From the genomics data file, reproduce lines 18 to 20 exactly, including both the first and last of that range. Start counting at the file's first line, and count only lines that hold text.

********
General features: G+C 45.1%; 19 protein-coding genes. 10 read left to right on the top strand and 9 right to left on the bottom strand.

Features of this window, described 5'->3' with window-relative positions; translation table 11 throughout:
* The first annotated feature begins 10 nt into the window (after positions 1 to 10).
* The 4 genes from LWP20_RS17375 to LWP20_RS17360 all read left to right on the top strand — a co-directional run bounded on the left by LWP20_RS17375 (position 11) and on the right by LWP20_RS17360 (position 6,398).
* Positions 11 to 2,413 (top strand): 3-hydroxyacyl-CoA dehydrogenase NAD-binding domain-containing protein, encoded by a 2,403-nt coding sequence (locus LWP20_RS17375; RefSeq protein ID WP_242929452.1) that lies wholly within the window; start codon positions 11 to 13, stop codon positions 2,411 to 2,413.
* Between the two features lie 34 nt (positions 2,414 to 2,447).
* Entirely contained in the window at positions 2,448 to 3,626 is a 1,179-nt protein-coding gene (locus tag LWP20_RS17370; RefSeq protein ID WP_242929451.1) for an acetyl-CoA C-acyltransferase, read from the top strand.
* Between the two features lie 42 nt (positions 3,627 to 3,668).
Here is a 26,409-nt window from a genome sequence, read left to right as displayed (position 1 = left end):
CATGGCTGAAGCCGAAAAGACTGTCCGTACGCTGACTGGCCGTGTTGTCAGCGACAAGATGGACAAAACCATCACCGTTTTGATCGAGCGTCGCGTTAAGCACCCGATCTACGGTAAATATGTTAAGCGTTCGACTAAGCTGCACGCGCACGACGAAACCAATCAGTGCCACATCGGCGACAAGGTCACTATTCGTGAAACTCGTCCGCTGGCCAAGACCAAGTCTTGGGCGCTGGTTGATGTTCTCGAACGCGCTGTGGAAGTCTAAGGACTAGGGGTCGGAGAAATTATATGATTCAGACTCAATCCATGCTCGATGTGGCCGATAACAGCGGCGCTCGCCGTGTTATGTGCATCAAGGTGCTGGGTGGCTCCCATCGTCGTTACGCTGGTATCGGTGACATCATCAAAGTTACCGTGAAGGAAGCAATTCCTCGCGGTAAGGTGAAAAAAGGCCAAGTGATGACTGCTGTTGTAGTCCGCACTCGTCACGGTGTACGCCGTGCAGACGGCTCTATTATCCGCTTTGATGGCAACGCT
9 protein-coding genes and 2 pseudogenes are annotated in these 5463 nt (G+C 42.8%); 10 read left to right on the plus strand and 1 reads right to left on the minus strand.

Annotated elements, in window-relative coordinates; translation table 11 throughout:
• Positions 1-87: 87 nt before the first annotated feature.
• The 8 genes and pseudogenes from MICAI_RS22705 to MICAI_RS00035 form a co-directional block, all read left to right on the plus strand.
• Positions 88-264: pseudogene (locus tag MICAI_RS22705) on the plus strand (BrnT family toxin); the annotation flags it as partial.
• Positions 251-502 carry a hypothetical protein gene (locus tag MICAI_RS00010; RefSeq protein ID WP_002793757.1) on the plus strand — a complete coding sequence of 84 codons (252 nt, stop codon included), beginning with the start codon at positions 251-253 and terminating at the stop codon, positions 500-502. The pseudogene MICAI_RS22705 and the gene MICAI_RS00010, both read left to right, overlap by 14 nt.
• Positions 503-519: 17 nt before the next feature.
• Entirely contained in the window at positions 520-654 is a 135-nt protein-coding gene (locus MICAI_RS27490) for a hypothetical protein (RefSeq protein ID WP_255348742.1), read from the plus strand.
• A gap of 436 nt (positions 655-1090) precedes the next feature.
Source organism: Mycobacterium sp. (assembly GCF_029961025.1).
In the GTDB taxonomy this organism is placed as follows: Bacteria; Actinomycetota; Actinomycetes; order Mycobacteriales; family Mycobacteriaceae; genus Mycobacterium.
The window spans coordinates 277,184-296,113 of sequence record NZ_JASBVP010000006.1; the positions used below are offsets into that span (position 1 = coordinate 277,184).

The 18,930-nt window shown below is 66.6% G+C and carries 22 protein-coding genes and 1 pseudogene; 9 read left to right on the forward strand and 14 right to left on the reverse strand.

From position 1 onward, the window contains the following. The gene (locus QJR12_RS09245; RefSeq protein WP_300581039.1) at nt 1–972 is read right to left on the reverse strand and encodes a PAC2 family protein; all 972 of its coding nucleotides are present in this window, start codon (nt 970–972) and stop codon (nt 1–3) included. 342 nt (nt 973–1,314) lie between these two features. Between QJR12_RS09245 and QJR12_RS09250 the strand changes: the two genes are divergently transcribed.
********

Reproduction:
• Entirely contained in the window at positions 520-654 is a 135-nt protein-coding gene (locus MICAI_RS27490) for a hypothetical protein (RefSeq protein ID WP_255348742.1), read from the plus strand.
• A gap of 436 nt (positions 655-1090) precedes the next feature.
Source organism: Mycobacterium sp. (assembly GCF_029961025.1).